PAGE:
And then he remembers what his father used to day about keeping a cool head and thinking logically and not get excited and that "helps me through it." Sometimes he goes for a walk.
For the Jeraths, it took time to simply accept the fact of what had forever changed their lives. "For days people were showing up and we were also thinking 'This can't happen to us', we kept expecting dad to walk through the door; it's taken time but I think we have accepted that he's not coming home." But he still misses him, still regrets the fact that his father was not there for his graduation, nor for the time he got his driver's license, for the little things that milestone the journey of a boy becoming a man.
In fact, when news of the planes ramming into the WTC broke at school, says Rishi, it didn't even initially cross his mind that his father might have been at the site of the attacks. "We were into our second or third period and when our teacher announced it, it didn't strike me that my dad was there," he recalls. "I remember that day very clearly, he drove me and (my brother) Shamir to school and I remember he was driving fast."
Showing a rare maturity beyond his years, Rishi says it is futile to get angry. "What happened has happened, we can't do anything about it, we have no say."
And yet, there have been unexpected ways in which the families have come together. All the young boy-men, for example, admit readily that while their father had been their best friend, they are now much closer to their mothers than they had ever been.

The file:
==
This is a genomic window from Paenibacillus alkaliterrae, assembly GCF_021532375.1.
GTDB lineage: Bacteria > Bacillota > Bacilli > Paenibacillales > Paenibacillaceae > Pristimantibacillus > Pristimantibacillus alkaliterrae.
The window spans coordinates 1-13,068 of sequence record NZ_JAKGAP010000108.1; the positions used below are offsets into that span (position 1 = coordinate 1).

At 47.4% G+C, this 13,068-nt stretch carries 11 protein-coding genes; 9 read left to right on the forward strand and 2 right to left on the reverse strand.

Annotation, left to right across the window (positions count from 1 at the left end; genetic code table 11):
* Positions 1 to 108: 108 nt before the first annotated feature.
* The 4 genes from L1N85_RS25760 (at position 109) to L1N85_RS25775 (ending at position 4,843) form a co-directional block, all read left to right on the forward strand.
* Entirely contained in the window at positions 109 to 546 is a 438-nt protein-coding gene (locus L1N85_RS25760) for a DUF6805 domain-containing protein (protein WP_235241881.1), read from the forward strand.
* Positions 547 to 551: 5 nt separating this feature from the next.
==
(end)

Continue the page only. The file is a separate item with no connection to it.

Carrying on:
"I was only a caregiver then since I was working long hours and the father and son got home early and did everything together," recalls Meena Jerath, an independent CPA. "Now we have grown much closer, now we talk about everything between ourselves."
"But sometimes, what bothers me the most that he didn't enjoy some aspects of his life as much as I would have liked him to, because he was so focused on taking care of his family, he would never let anything bother me."
Rishi, who would also talk to his Dad about "everything" now goes to his mother for guidance. "It's been hard on her also, but we have grown closer, it's something different, we bond better," he says. "She has learnt to be more independent, stronger." And if Rishi has taken on the mantle of the man of the house -- "it is hard but I have to" -- Shamir has become the man about the house.
"Earlier, Dad would do everything in the house, all the repairs and fixing that needed to be done, I take care of all that now," he says simply.
Neel, meanwhile, has taken to something his father used to do -- gardening. "It's both relaxing and healing," he says, laughing about his lime tree that yielded one, just one, fruit in three years. "But it was a huge one," he says, as both mother and son laugh out loud in a shared moment of private amusement about the tomatoes, eggplant, cucumber and hot peppers -- "For mom" -- that Neel tends to, and his mother reminds him of 12 years ago, a lifetime ago almost, when his father had his own strawberry fields in the backyard.
And all those evenings when Prem Nath Jerath made his teenage son sit with him and watch the business news haven't changed either.
Except the son had to grow up suddenly and now watches it by himself.
This feature first appeared in India Abroad, the oldest and largest circulated Indian-American newspaper, owned by rediff.com
Photographs: Paresh Gandhi
Image: Uday Kuckian